The G protein-coupled receptors (GPCRs) perform very diverse tasks in our body. They enable us to see, taste food, feel cold or warm, or respond to stress. Located on the cell surface, GPCRs sense a large variety of signals such as nutrients, light, odors or hormones. By changing their conformation, they transmit this information from the outside to the inside of the cell. The accumulated knowledge about GPCRs has tremendously affected modern medicine: about one-third of all marketed drugs target GPCRs.
Empty spaces important for receptor activation
Using cutting-edge NMR technology, the research team led by Prof. Stephan Grzesiek, together with collaborators at the Biozentrum of the University of Basel and the Paul Scherrer Institute, has now discovered that GPCRs contain completely empty cavities which are important for their activation. Their recent, experimental approach, published in “Nature Chemistry”, may direct and speed up the search for new and more specific drug candidates with fewer side effects.
Model receptor to study general GPCR function
Although the 826 GPCRs within the human body respond to many different stimuli, they all share a common architecture. “Our aim is to understand at the atomic level how GPCRs transmit signals,” says Dr. Layara Abiko, who co-directed the study. “For many years, we have therefore been studying the β1-adrenergic receptor, a GPCR that prepares the body for fight or flight.” The hormone adrenaline binds to and activates the receptor which triggers a stress response, for example, causing an increase in heart rate and blood pressure.” Beta-blockers inhibit this receptor and thus are effective drugs to treat hypertension or cardiovascular diseases.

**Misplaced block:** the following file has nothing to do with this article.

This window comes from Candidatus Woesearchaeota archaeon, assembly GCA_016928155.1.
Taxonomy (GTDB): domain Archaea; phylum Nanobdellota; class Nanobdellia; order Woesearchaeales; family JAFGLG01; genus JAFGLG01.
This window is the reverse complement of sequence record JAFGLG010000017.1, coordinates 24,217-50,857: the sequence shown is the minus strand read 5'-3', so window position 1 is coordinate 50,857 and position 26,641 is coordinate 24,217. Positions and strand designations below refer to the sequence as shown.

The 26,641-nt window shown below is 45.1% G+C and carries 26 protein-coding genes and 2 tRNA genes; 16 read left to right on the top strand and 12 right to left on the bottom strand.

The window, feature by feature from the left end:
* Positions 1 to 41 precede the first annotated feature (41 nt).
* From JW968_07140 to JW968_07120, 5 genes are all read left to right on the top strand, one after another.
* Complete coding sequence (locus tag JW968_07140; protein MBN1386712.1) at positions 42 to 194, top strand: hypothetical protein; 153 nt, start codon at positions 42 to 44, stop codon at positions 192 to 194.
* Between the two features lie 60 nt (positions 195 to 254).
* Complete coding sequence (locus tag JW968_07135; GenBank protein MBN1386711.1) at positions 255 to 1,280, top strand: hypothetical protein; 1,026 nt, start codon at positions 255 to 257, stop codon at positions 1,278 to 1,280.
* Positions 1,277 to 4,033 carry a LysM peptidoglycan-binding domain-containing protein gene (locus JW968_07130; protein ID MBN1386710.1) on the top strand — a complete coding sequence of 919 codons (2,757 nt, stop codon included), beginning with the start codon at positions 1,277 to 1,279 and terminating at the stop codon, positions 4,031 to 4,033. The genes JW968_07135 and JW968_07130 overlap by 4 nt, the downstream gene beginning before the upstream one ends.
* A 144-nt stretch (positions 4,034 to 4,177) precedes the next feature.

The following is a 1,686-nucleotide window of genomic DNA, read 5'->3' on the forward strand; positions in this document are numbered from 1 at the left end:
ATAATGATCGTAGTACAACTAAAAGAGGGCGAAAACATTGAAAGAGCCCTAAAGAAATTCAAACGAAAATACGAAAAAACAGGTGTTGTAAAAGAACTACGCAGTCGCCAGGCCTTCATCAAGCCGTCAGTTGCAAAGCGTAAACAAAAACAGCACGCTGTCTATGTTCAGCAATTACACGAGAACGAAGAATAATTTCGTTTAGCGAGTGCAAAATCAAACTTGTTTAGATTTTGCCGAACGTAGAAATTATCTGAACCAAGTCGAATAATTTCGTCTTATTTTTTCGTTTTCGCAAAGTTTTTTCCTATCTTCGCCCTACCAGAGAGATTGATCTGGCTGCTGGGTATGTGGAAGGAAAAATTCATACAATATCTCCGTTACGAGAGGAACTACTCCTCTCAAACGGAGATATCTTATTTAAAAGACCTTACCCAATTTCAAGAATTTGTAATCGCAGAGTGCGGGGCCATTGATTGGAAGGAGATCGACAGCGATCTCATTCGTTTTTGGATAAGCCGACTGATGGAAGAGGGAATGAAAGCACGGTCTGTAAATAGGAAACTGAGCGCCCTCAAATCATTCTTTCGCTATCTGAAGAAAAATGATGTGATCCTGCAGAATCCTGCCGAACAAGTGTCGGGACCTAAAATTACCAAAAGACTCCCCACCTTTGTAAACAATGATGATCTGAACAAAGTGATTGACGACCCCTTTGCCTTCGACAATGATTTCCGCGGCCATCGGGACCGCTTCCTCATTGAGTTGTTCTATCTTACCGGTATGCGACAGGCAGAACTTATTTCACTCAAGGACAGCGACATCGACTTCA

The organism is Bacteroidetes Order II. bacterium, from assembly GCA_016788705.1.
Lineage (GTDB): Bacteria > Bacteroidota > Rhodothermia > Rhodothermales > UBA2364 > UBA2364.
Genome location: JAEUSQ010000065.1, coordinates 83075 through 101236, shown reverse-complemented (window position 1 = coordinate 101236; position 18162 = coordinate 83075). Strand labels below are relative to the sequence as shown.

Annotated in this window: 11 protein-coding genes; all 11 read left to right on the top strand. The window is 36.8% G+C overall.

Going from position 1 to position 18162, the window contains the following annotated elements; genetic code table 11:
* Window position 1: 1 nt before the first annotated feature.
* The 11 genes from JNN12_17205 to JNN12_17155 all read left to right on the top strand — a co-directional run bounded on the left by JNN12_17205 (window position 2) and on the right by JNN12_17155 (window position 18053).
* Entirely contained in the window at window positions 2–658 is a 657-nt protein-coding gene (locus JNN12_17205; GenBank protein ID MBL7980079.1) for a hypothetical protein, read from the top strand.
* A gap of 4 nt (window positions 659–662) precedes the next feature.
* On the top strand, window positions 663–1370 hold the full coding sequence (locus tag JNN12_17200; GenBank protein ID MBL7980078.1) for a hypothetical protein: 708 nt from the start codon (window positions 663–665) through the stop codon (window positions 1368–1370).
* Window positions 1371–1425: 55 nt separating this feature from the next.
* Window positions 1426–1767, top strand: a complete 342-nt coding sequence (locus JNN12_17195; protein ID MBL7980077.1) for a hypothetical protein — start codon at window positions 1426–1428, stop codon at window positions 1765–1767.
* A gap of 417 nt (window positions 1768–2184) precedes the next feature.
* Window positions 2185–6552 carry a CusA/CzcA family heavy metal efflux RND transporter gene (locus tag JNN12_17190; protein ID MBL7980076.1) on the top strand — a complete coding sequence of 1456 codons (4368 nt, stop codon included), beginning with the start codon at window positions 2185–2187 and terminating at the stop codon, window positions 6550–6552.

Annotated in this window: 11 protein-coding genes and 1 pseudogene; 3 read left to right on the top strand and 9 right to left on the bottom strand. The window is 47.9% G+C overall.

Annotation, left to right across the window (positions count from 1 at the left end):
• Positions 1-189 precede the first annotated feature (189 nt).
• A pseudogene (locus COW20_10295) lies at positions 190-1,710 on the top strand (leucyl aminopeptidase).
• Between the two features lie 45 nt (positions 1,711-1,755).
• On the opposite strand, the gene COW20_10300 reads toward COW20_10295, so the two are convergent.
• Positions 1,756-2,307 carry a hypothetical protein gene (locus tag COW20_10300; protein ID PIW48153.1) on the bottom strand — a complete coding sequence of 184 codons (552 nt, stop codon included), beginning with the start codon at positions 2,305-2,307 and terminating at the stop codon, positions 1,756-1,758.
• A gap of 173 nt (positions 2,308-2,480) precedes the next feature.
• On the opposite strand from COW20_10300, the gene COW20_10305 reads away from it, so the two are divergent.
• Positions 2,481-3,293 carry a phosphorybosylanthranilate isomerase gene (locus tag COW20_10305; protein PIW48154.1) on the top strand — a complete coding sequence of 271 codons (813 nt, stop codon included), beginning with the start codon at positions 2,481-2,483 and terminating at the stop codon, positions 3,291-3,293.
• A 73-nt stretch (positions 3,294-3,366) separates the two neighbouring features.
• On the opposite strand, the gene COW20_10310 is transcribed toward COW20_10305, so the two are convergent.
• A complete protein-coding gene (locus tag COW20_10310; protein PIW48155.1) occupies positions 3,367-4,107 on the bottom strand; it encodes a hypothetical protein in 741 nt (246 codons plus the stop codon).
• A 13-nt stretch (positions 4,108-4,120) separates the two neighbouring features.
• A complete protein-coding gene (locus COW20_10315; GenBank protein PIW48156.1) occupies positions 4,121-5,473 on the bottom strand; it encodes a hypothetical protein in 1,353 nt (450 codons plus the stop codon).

Exact localization of dry voids
“Thanks to high-pressure NMR and our experimental approach using X-ray scattering on receptor crystals that incorporated the noble gas xenon, we could further complete the picture of this highly dynamic receptor,” says Abiko. ”Previously, it was assumed that the cavities inside the receptor are filled with water. We have now revealed that some of them are empty.” During activation, the conformation of the receptor changes in such a way that these dry voids get compressed and disappear. Consequently, the receptor shrinks just like when you squeeze a sponge. In case of the β1-adrenergic receptor, this conformational change is key for initiating the body’s fight-or-flight response.
The researchers have now been able to exactly localize two of such empty cavities and revealed that cholesterol – an important cell membrane component – can fill one of these. Like a wedge, cholesterol impedes the receptor from squeezing and changing to its fully active state. “Blocking this void obstructs the subtle, but essential movements required to activate the GPCR,” explains Abiko. “We think, this wedge effect could be another layer of receptor regulation.”
New routes for drug development
But why can scouting for dry voids be important? Classical drug binding sites are often similar among GPCR subclasses. A drug directed to such a site may bind to more than one receptor and therefore cause unwanted side effects. In contrast, the dry cavities differ considerably between GPCRs, even when they are from the same subclass. This makes them highly selective drug targets.
“In this way, you may design drugs that are highly specific for one receptor”, explains Abiko. The developed new approach may locate such unconventional drug binding sites which differ strongly between the receptors. This can help the screening process for new therapeutics, save time and reduce costs.
Layara Akemi Abiko, Raphael Dias Teixeira, Sylvain Engilberge, Anne Grahl, Tobias Mühlethaler, Timothy Sharpe, and Stephan Grzesiek. Filling of a water-free void explains the allosteric regulation of the β1-adrenergic receptor by cholesterol. Nature Chemistry, published online 11 August 2022
Contact: Communications, Katrin Bühler